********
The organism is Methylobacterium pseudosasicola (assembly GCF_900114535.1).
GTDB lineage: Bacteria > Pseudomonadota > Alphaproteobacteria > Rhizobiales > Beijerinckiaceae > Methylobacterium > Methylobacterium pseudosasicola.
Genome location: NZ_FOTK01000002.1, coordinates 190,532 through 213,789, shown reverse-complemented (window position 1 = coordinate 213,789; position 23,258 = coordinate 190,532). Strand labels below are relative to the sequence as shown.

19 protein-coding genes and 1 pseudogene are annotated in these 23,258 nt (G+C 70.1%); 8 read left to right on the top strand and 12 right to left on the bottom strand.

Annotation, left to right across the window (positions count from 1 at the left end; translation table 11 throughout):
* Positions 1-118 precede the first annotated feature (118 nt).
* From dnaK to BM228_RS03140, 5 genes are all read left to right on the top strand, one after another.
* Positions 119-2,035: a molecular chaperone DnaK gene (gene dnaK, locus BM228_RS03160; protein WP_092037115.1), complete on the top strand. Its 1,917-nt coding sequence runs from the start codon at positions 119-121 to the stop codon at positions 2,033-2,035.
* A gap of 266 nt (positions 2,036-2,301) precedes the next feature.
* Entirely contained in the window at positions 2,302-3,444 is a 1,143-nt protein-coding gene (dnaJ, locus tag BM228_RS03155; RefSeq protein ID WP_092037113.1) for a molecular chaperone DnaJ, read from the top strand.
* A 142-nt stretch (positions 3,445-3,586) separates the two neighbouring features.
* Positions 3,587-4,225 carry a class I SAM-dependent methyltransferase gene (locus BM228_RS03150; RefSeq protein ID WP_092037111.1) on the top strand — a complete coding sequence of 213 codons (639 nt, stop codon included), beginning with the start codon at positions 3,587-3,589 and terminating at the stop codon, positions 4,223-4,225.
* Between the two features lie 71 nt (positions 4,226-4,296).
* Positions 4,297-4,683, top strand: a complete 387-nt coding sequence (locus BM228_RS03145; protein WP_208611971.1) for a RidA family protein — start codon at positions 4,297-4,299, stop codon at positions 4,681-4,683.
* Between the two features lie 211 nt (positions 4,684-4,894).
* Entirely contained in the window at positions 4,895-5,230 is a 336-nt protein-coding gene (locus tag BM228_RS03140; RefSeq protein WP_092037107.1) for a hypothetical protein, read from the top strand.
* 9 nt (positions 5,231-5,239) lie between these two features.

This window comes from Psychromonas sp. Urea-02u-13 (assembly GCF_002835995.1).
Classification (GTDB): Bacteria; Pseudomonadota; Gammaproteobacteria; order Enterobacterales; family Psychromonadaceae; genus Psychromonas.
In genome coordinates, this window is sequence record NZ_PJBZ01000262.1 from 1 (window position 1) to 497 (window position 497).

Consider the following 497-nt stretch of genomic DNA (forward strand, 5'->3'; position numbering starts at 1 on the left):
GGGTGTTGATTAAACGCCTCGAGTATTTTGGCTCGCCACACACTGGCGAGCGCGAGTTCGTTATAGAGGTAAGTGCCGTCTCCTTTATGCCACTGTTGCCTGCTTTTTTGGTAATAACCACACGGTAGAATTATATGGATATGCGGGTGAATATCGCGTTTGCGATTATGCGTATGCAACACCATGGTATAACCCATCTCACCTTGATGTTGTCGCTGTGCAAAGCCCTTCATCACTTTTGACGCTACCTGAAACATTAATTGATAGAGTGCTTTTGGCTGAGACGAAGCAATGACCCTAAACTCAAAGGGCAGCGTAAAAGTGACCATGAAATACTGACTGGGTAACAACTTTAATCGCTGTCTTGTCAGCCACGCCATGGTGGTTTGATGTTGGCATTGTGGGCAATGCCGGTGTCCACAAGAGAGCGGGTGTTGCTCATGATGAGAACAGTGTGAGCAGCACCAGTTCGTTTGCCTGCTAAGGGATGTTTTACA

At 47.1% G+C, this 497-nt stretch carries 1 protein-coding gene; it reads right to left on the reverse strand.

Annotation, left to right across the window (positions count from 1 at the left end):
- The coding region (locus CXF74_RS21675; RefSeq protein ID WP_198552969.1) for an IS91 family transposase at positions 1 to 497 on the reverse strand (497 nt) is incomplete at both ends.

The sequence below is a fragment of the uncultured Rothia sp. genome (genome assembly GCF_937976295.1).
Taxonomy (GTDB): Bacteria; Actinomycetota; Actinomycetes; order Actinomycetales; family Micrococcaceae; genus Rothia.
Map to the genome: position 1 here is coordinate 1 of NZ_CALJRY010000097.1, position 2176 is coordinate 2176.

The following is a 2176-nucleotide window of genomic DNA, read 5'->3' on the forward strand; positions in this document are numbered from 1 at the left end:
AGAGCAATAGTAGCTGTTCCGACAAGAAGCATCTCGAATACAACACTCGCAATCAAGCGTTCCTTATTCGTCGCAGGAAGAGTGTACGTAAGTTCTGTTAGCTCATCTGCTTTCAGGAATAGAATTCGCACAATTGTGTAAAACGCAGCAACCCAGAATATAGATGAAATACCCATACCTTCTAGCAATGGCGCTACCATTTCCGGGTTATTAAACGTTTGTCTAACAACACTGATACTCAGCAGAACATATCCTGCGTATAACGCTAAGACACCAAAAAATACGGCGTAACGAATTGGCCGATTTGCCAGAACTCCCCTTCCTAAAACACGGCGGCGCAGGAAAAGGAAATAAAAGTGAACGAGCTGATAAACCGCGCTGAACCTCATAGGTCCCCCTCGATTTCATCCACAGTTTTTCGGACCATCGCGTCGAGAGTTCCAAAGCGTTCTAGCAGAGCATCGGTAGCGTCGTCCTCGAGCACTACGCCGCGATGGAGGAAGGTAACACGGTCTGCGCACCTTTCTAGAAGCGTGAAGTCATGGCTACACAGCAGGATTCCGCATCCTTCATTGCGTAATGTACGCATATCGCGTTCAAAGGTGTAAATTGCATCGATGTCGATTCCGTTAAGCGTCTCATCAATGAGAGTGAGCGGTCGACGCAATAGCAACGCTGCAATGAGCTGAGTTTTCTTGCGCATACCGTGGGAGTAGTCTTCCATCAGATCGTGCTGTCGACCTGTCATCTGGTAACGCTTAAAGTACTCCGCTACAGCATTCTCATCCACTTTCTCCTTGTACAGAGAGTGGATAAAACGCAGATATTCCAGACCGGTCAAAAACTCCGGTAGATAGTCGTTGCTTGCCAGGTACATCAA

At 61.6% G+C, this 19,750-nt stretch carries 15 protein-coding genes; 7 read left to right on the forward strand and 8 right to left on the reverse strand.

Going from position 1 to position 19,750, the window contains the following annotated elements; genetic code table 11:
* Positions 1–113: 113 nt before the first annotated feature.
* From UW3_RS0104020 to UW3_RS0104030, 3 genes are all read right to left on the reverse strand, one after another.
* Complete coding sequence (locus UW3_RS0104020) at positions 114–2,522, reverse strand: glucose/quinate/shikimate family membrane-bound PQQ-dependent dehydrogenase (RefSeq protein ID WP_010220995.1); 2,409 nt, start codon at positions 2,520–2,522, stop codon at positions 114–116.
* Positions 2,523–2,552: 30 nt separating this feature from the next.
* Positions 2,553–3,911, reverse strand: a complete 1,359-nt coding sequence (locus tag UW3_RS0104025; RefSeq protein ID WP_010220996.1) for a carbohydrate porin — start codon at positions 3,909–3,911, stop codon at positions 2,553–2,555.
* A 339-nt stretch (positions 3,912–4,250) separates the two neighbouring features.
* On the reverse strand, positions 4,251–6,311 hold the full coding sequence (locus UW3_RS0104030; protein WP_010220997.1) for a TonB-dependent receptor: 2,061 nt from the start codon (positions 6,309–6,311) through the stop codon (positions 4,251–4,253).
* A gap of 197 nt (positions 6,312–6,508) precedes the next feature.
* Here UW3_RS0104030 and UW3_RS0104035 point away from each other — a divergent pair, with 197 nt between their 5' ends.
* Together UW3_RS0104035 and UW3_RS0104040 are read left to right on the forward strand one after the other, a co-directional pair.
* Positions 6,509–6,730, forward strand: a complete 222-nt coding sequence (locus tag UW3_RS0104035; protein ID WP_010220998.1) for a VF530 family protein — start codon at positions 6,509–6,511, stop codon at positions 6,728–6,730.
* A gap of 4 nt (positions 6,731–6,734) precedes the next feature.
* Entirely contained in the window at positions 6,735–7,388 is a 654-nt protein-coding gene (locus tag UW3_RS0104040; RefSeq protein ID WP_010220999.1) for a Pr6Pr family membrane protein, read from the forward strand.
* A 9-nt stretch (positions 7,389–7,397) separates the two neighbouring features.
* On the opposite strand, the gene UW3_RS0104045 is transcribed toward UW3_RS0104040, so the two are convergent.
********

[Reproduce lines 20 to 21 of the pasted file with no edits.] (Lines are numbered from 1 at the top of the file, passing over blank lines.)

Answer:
In genome coordinates, this window is sequence record NZ_PJBZ01000262.1 from 1 (window position 1) to 497 (window position 497).

Consider the following 497-nt stretch of genomic DNA (forward strand, 5'->3'; position numbering starts at 1 on the left):